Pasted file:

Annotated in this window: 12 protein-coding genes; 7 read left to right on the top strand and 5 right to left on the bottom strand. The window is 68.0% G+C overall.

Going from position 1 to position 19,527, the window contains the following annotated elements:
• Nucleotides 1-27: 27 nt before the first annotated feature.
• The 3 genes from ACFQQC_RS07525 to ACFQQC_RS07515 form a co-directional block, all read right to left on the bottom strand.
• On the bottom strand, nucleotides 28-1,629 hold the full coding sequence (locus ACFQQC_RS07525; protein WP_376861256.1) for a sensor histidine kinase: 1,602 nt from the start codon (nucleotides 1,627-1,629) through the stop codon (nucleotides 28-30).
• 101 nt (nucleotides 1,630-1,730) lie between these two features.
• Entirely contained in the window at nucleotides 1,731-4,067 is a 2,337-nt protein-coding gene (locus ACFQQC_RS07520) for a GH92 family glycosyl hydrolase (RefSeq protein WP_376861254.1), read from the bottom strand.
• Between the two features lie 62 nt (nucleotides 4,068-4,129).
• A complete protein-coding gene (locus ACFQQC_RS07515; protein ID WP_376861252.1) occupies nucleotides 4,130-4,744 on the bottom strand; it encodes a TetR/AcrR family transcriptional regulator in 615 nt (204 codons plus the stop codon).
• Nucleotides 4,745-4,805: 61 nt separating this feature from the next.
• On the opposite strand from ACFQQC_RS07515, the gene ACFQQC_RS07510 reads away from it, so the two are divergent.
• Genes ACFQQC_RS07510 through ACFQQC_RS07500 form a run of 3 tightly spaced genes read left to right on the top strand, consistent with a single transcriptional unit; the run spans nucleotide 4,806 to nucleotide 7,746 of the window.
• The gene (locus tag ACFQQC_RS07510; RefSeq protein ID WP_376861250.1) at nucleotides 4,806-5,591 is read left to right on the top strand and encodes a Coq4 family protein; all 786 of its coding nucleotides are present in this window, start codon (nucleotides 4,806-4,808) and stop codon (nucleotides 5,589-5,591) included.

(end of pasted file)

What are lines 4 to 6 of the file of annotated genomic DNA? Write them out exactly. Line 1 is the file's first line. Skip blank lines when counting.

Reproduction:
• The 3 genes from ACFQQC_RS07525 to ACFQQC_RS07515 form a co-directional block, all read right to left on the bottom strand.
• On the bottom strand, nucleotides 28-1,629 hold the full coding sequence (locus ACFQQC_RS07525; protein WP_376861256.1) for a sensor histidine kinase: 1,602 nt from the start codon (nucleotides 1,627-1,629) through the stop codon (nucleotides 28-30).
• 101 nt (nucleotides 1,630-1,730) lie between these two features.